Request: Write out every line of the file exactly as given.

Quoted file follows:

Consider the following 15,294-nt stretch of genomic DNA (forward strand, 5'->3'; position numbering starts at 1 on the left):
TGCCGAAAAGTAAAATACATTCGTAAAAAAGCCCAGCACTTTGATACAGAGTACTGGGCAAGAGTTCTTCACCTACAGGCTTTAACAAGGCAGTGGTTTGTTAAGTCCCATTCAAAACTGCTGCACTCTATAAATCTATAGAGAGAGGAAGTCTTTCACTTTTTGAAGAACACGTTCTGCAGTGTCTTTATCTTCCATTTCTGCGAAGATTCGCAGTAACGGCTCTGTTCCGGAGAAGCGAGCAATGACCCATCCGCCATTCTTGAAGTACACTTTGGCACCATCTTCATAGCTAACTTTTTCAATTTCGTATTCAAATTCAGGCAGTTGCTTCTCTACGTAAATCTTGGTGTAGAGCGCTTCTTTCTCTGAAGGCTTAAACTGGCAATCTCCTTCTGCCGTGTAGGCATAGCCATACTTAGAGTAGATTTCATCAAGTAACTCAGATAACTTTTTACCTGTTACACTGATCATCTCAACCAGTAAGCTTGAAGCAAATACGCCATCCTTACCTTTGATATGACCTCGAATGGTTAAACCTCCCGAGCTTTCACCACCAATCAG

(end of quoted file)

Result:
Consider the following 15,294-nt stretch of genomic DNA (forward strand, 5'->3'; position numbering starts at 1 on the left):
TGCCGAAAAGTAAAATACATTCGTAAAAAAGCCCAGCACTTTGATACAGAGTACTGGGCAAGAGTTCTTCACCTACAGGCTTTAACAAGGCAGTGGTTTGTTAAGTCCCATTCAAAACTGCTGCACTCTATAAATCTATAGAGAGAGGAAGTCTTTCACTTTTTGAAGAACACGTTCTGCAGTGTCTTTATCTTCCATTTCTGCGAAGATTCGCAGTAACGGCTCTGTTCCGGAGAAGCGAGCAATGACCCATCCGCCATTCTTGAAGTACACTTTGGCACCATCTTCATAGCTAACTTTTTCAATTTCGTATTCAAATTCAGGCAGTTGCTTCTCTACGTAAATCTTGGTGTAGAGCGCTTCTTTCTCTGAAGGCTTAAACTGGCAATCTCCTTCTGCCGTGTAGGCATAGCCATACTTAGAGTAGATTTCATCAAGTAACTCAGATAACTTTTTACCTGTTACACTGATCATCTCAACCAGTAAGCTTGAAGCAAATACGCCATCCTTACCTTTGATATGACCTCGAATGGTTAAACCTCCCGAGCTTTCACCACCAATCAG